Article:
But, much like the 2009 game against Nebraska, that's where the fun stopped. The Tech defense kept up its stellar play, holding the Jackets to 18 yards on the next possession before inducing a punt. The Hokies got the ball back and responded by picking up a first down on a 14-yard Logan Thomas run, followed by a catch (which also led to the injury of D.J. Coles. More on that later) marked off by an illegal formation, a 2-yard J.C. Coleman run, two incomplete passes and a botched snap by punter A.J. Hughes that went for a loss of 22 yards and handed the Yellow Jackets the ball right at our doorstep. Three plays later, the Yellow Jackets tied it on run to the outside where the Hokies missed three tackles, allowing Robert Godhigh to walk into the end zone. From that point on, it was total and absolute offensive futility for the next two quarters.
The Hokies marched the ball down into Georgia Tech territory four times over that span, but came away with no points in any of those trips, culminated by a 38-yard Cody Journell missed field goal on the first possession of the fourth quarter.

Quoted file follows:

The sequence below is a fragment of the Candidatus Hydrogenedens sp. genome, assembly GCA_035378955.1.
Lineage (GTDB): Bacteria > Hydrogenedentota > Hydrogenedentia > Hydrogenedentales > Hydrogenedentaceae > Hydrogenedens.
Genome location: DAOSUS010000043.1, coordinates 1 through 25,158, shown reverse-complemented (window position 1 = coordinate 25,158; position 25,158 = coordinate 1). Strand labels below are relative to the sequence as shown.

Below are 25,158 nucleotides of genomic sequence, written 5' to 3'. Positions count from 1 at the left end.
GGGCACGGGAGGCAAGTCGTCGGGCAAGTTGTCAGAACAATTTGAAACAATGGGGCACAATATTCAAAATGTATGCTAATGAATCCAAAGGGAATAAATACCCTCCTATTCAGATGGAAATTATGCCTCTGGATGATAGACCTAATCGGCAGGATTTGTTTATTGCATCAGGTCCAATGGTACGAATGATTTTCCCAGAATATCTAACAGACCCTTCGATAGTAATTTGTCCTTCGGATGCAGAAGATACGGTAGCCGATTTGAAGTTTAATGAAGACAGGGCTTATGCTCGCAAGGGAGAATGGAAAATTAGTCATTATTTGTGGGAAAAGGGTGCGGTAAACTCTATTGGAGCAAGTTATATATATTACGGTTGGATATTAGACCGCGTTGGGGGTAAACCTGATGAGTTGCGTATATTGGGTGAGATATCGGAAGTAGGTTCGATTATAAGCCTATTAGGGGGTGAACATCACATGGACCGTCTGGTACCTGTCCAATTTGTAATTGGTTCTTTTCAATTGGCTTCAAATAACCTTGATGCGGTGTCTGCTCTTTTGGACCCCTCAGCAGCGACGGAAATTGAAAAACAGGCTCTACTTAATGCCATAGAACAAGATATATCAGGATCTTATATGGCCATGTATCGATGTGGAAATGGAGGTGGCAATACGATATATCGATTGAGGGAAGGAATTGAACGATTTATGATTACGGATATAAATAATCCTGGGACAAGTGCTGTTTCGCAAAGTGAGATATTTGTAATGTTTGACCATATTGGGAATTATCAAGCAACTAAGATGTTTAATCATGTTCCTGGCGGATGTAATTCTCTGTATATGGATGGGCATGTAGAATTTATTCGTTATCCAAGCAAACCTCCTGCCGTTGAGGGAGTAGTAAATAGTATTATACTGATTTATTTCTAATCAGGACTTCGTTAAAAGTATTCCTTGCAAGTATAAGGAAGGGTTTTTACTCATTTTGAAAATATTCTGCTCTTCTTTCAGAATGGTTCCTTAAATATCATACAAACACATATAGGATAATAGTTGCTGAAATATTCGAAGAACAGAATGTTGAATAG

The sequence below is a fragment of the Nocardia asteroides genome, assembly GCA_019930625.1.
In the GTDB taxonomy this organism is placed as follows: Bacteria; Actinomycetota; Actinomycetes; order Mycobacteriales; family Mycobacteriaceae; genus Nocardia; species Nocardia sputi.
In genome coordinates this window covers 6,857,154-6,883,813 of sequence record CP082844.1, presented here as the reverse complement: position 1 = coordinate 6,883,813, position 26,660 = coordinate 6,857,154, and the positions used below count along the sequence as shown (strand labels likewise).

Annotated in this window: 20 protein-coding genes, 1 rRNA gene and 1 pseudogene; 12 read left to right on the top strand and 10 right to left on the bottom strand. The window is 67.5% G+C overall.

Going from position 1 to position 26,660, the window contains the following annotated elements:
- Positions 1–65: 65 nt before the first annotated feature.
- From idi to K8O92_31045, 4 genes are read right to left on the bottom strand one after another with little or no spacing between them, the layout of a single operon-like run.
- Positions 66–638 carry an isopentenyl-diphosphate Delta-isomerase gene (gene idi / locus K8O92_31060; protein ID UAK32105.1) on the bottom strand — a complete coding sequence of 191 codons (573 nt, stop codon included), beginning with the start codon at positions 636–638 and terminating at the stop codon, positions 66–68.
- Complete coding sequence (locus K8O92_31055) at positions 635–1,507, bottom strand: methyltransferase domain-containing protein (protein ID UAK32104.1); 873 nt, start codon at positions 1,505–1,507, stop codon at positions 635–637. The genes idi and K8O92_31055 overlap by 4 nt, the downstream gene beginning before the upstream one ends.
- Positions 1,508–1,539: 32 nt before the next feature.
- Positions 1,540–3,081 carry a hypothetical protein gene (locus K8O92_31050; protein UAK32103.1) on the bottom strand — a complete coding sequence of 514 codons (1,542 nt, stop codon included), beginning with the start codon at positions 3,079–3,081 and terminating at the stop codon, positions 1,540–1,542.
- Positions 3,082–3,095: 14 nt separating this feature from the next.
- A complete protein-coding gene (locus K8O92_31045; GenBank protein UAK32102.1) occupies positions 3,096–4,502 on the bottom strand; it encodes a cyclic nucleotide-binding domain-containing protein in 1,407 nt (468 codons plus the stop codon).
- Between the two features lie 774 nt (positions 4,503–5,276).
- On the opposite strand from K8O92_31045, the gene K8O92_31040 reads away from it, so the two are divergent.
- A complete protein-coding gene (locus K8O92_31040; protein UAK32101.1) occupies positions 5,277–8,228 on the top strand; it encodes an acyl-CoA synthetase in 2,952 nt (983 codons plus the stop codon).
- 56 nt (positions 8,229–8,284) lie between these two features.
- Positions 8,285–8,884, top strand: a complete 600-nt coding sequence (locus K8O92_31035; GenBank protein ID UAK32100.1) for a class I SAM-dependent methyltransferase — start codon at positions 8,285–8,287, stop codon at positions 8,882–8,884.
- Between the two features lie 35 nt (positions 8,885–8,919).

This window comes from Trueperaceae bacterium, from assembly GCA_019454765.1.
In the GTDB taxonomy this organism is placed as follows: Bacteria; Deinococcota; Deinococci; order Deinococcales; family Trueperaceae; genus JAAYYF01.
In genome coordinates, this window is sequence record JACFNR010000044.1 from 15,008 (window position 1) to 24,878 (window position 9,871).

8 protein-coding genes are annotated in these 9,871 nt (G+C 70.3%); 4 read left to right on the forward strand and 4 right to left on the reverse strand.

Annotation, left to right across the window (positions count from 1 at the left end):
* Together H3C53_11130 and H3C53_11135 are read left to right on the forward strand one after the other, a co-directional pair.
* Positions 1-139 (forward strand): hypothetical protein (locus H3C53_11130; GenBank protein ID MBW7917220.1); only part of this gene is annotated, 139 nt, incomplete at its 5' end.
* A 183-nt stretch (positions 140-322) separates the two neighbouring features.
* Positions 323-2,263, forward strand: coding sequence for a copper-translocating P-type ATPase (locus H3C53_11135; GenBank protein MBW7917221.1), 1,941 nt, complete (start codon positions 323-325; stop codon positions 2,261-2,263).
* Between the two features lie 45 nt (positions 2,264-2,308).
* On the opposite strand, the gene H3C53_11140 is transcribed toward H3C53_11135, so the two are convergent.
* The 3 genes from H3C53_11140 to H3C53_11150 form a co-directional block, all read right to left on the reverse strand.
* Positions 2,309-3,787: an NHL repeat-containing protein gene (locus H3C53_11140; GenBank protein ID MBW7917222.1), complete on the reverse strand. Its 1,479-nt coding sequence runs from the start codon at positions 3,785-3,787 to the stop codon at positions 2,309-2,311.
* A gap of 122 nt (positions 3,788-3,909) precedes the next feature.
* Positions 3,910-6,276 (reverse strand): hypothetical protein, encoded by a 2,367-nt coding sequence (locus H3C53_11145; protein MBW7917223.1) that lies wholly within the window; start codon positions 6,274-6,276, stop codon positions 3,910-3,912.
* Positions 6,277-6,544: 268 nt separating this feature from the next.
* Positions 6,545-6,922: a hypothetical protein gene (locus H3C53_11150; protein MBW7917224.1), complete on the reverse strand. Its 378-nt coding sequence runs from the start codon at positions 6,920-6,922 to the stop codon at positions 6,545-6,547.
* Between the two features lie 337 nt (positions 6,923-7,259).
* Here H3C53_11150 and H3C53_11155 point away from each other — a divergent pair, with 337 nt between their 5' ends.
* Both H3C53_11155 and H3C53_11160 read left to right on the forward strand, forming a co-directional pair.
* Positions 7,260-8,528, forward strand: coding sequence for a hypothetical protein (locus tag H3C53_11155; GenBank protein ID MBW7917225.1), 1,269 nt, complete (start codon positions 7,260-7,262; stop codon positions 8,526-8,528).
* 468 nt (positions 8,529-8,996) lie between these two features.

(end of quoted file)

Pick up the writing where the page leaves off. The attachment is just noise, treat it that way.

Georgia Tech, though still roughing it offensively, gained confidence from the Hokies inability to do anything with the ball (much like North Carolina in 2009, after the Hokies started out the game dominating the 'Heels). By the end of the third, the Yellow Jackets had all the momentum, and wore down the clock on a 15-play 56-yard drive that lasted 7:18 and ended in a field goal that put them on top 10-7.
After the Hokies next possession ended with the Journell miss, the defense held the Yellow Jackets on a critical third down, and Tech went back to work with 9:16 remaining. Following a 3-yard J.C. Coleman rush and a penalty on Andrew Miller for a snap infraction, Tech found the spark to ignite their offense in a slant pass to Marcus Davis that went for 35 yards. Frighteningly, Davis fumbled the ball at the end of the run and fell to the ground injured. Fortunately, Corey Fuller was paying attention and jumped on the ball to save the day. Davis appeared to be in a lot of pain, but was able to leave the field under his own power.